Saturday, October 1, 2022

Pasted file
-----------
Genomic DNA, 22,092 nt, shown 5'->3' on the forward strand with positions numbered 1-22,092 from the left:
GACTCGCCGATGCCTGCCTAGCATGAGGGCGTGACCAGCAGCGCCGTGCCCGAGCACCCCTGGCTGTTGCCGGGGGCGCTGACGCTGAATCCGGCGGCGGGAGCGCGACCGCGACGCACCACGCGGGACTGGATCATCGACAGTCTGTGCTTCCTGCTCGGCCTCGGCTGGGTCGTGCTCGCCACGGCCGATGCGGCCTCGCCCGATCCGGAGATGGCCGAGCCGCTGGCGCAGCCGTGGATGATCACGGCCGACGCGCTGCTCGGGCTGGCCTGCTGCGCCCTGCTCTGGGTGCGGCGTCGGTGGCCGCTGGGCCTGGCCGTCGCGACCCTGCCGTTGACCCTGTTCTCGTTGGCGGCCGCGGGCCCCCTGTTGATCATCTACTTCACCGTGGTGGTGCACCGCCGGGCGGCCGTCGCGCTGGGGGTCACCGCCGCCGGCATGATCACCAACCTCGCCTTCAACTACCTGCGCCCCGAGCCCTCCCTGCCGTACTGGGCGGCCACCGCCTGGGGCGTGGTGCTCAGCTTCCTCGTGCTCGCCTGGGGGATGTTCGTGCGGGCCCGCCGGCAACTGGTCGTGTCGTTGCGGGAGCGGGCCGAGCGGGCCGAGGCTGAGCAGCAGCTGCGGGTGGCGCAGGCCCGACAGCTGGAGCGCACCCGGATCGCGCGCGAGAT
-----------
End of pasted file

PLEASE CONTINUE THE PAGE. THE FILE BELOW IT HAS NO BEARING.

Contrary to popular belief, when a child is adopted from abroad by an American citizen and brought to the United States, that child does not always become an American citizen. Many adoptees have not discovered until years later (sometimes far into adulthood) that they are not actually citizens, and some likely still do not know. To address this problem, the Child Citizenship Act of 2000 (CCA) was enacted to automate citizenship for certain international adoptees, but it did not cover everyone. Thousands or tens of thousands of adoptees still live under the assumption that they are American citizens when in fact they are not. While laws have been proposed to fill the gaps left by the CCA, none have yet passed.This Article argues that children adopted by U.S. citizen parents are entitled to permanence of nationality. It explores how state and federal authorities deliberately and irrevocably sever the ties of transnational adoptees to their families of origin to promote the interests of the adoptive family. The U.S. adoption framework prioritizes the unity of the adoptive family over maintaining connection to the child’s family of origin. Adoptees often struggle to understand and define their identity on various levels, including their personal, national, and ethnic identities. Citizenship precarity adds an extra layer of psychological difficulty for transnational adoptees, making the child’s position in society even less secure. If a child can be adopted into an American family but not accepted as a member of the American nation, then the child will never have the full stability that adoption is intended to offer. The United States can and should follow through on the promise of permanence to transnational adoptees by awarding them the status of U.S. nationals. This status would enable them to remain in the United States, travel on a U.S. passport, and fully participate in American society. The United States Code already contains an overlooked provision that awards nationality status to those who, although not formally citizens, nevertheless owe permanent allegiance to the country. Interpreting this statutory language to cover adoptees who do not otherwise qualify for formal citizenship reflects the reality that children adopted into American homes are permanent members of this society. Indeed, we argue that the right to nationality is grounded in the Equal Protection and Due Process Clauses of the United States Constitution. Recognizing nationality will ensure that adoptees—who were brought to the United States through no choice of their own—cannot be removed from it.